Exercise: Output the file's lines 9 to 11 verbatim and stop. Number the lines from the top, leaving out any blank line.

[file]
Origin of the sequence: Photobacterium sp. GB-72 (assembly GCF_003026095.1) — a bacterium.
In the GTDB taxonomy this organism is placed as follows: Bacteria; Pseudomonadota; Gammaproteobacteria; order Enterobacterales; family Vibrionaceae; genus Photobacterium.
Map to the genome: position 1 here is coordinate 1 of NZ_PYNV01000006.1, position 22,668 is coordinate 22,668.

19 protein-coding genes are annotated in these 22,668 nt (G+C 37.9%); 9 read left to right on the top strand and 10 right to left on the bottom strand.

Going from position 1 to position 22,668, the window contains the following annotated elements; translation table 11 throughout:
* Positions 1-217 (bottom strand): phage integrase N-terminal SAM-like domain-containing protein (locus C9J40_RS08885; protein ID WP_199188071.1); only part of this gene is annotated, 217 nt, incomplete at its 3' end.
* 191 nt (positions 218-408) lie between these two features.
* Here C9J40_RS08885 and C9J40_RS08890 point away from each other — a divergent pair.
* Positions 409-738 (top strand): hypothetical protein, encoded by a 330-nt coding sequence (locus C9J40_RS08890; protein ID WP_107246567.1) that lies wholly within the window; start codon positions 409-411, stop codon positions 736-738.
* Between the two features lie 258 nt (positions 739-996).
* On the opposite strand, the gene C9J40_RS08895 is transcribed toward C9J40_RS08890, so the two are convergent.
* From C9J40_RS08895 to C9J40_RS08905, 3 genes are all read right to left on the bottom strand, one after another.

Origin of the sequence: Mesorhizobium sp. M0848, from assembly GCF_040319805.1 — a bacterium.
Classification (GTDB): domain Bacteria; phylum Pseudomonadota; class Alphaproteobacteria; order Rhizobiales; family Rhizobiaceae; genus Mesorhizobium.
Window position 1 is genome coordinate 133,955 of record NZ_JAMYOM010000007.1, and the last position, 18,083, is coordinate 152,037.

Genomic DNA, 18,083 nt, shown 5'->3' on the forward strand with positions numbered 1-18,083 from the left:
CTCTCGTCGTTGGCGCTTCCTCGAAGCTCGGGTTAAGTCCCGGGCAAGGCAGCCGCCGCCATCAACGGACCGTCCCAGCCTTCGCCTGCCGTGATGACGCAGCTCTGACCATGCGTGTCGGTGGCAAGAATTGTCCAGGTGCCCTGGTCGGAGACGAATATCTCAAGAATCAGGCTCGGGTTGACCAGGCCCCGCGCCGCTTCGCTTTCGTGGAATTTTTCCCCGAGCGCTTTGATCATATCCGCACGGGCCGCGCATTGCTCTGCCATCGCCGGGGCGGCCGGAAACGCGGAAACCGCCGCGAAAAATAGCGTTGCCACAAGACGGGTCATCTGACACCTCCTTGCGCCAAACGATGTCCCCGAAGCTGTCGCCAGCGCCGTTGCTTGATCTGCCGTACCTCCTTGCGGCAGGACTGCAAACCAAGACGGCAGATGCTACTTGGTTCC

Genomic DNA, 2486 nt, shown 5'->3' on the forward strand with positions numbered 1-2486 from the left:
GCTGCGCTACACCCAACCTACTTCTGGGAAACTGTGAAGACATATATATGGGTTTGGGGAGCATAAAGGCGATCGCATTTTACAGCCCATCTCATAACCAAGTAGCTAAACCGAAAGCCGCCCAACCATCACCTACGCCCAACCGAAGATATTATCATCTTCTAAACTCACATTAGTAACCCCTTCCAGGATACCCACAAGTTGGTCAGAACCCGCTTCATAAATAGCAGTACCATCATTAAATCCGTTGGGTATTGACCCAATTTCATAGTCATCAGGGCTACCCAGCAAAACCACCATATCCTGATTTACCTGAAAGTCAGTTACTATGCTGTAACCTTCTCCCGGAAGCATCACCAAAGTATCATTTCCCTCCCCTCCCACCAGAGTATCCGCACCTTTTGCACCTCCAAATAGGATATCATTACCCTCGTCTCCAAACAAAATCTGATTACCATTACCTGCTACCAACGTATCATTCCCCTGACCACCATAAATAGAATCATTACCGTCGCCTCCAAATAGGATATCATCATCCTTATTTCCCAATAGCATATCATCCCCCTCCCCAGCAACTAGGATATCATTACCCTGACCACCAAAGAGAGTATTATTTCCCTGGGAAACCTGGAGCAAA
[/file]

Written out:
* Positions 409-738 (top strand): hypothetical protein, encoded by a 330-nt coding sequence (locus C9J40_RS08890; protein ID WP_107246567.1) that lies wholly within the window; start codon positions 409-411, stop codon positions 736-738.
* Between the two features lie 258 nt (positions 739-996).
* On the opposite strand, the gene C9J40_RS08895 is transcribed toward C9J40_RS08890, so the two are convergent.